Most of the story is conveyed in the discursive mode, but dialogue is also employed occasionally to illustrate the interactions between the narrator and his wife, or between soldiers.

Imagery (descriptive language conveying mental images) is used in connection with the action or the social setting. Here is one example in which the author uses imagery to convey the effects of war and violence:

First had a beautiful Iraqi kid, maybe seven or eight years old, in bare feet and a pretty white dress like it’s First Communion. Next she’s in a red dress, high heels, heavy makeup. Next photo, same dress, but her face is smudged and she’s holding a gun to her head. (p. 252, ll. 27-30)F


Other language devices used by the author to convey deeper meanings and appeal to the readers are similes, repetitions, rhetorical questions, and symbols.


As the short story is quite long, you will find numerous similes (comparisons) in the text. Here we explain only some of the similes, those which we consider most relevant or creative.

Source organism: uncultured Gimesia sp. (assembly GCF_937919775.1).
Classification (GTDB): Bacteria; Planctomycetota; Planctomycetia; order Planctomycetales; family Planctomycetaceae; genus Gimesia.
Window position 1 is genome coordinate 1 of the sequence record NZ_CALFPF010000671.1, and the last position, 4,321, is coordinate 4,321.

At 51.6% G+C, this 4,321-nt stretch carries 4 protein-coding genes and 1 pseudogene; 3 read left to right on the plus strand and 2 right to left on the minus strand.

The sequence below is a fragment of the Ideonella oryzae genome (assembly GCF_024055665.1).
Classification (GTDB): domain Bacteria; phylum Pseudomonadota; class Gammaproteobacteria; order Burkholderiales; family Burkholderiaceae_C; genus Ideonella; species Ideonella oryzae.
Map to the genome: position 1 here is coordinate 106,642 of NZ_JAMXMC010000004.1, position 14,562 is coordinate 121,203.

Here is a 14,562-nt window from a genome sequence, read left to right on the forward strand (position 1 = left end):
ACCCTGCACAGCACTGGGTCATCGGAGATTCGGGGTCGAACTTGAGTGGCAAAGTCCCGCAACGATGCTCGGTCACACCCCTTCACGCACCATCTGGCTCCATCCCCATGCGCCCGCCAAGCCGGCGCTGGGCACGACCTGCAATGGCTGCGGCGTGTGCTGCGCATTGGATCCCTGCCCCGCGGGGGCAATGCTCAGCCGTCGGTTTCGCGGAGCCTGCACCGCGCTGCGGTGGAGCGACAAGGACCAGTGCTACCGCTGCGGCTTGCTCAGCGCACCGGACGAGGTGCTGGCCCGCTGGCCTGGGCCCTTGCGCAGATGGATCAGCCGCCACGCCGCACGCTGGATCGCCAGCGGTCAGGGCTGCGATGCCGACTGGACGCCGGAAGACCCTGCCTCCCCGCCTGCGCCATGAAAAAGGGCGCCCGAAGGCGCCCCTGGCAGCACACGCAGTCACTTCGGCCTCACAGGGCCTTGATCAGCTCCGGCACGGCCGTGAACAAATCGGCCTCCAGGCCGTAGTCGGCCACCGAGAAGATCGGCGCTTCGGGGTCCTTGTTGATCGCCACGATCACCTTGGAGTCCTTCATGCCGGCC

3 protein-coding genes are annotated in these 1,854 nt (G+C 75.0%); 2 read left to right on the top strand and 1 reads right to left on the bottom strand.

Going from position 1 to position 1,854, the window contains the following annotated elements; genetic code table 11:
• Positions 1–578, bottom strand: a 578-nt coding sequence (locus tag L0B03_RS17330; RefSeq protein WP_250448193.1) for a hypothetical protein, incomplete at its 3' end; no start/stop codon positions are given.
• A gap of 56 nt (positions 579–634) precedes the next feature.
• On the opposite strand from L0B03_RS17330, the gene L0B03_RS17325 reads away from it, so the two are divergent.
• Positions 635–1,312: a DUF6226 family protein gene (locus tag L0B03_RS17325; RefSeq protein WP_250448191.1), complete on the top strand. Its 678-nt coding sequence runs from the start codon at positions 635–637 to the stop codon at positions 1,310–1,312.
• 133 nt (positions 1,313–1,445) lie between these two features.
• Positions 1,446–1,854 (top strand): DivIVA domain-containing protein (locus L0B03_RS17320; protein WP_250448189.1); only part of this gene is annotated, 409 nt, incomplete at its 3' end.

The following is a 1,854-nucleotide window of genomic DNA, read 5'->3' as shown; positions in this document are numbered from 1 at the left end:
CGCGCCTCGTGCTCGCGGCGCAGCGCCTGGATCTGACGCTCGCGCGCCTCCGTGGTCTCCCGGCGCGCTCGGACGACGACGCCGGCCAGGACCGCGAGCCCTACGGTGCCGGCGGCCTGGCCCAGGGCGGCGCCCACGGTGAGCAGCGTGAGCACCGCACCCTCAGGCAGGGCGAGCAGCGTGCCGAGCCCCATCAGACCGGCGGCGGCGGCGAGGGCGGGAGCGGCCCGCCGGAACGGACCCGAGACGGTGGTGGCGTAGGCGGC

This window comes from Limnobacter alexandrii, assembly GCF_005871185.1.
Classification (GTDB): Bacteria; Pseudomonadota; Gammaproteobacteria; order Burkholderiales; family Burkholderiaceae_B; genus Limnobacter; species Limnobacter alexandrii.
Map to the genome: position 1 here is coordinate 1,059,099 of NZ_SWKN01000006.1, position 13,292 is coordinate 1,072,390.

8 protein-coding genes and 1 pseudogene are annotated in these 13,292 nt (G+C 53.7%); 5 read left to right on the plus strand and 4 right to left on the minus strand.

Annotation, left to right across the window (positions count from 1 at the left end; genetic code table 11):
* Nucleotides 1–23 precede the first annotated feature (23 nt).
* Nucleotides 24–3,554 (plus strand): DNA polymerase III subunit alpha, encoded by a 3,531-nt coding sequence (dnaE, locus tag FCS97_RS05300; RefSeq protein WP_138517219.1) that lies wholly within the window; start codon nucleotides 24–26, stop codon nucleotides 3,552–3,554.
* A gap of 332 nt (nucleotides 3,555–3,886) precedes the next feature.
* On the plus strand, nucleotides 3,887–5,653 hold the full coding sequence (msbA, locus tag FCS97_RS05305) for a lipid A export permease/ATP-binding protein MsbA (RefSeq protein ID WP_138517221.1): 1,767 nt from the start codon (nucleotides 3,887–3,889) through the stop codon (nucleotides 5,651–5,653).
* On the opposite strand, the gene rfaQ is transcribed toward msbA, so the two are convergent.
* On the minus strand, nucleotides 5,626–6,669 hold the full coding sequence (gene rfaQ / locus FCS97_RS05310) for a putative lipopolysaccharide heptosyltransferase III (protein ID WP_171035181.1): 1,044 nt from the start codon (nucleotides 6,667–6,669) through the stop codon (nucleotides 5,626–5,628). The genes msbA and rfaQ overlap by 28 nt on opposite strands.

The simile “squawked like a chicken” (p. 252, l. 20) is used to describe the sounds made by a tortured man. The comparison with the chicken is meant to convey the idea that war reduces people to the condition of animals.

The simile used to describe an Iraqi girl on a photo who had “bare feet and a pretty white dress like it’s First Communion” (p. 252, l. 28) conveys the idea of innocence and helps build a strong contrast with the following photos which show the girl getting killed.

The simile “Marines act like they’re gonna play Rambo” (p. 253, ll.11-12) is an allusion to the popular movies starring Sylvester Stallone as a soldier named Rambo. The simile creates humor and irony...



From time to time, the author uses repetitions to bring the readers’ focus on certain aspects. For instance, in the first pages of the story, the verb ‘to think’ appears constantly, to suggest that the narrator cannot stop thinking about what he experienced in Iraq, and about his life:




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